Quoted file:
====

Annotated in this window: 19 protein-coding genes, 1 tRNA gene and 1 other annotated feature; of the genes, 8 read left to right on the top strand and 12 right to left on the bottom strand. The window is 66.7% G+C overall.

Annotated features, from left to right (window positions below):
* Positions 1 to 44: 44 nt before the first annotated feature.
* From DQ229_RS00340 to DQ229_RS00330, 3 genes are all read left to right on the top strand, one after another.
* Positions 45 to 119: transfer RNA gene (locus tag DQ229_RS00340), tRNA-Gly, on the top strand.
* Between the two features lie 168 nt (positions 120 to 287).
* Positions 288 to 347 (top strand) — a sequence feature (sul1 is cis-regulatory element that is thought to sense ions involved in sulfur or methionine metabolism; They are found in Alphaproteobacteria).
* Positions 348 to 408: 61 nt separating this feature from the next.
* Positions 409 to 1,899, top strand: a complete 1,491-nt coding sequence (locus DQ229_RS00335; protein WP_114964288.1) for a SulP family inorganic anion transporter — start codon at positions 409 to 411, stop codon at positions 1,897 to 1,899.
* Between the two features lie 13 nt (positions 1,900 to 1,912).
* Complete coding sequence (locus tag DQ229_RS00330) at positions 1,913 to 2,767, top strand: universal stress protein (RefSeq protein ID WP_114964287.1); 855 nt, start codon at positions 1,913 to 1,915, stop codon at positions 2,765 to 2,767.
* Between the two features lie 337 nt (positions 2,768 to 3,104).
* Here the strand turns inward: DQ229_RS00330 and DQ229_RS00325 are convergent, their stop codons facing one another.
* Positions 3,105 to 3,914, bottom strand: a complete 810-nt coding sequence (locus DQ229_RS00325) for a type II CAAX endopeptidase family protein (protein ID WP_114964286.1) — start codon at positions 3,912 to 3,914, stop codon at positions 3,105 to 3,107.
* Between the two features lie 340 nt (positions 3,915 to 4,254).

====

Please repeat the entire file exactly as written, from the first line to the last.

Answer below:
Annotated in this window: 19 protein-coding genes, 1 tRNA gene and 1 other annotated feature; of the genes, 8 read left to right on the top strand and 12 right to left on the bottom strand. The window is 66.7% G+C overall.

Annotated features, from left to right (window positions below):
* Positions 1 to 44: 44 nt before the first annotated feature.
* From DQ229_RS00340 to DQ229_RS00330, 3 genes are all read left to right on the top strand, one after another.
* Positions 45 to 119: transfer RNA gene (locus tag DQ229_RS00340), tRNA-Gly, on the top strand.
* Between the two features lie 168 nt (positions 120 to 287).
* Positions 288 to 347 (top strand) — a sequence feature (sul1 is cis-regulatory element that is thought to sense ions involved in sulfur or methionine metabolism; They are found in Alphaproteobacteria).
* Positions 348 to 408: 61 nt separating this feature from the next.
* Positions 409 to 1,899, top strand: a complete 1,491-nt coding sequence (locus DQ229_RS00335; protein WP_114964288.1) for a SulP family inorganic anion transporter — start codon at positions 409 to 411, stop codon at positions 1,897 to 1,899.
* Between the two features lie 13 nt (positions 1,900 to 1,912).
* Complete coding sequence (locus tag DQ229_RS00330) at positions 1,913 to 2,767, top strand: universal stress protein (RefSeq protein ID WP_114964287.1); 855 nt, start codon at positions 1,913 to 1,915, stop codon at positions 2,765 to 2,767.
* Between the two features lie 337 nt (positions 2,768 to 3,104).
* Here the strand turns inward: DQ229_RS00330 and DQ229_RS00325 are convergent, their stop codons facing one another.
* Positions 3,105 to 3,914, bottom strand: a complete 810-nt coding sequence (locus DQ229_RS00325) for a type II CAAX endopeptidase family protein (protein ID WP_114964286.1) — start codon at positions 3,912 to 3,914, stop codon at positions 3,105 to 3,107.
* Between the two features lie 340 nt (positions 3,915 to 4,254).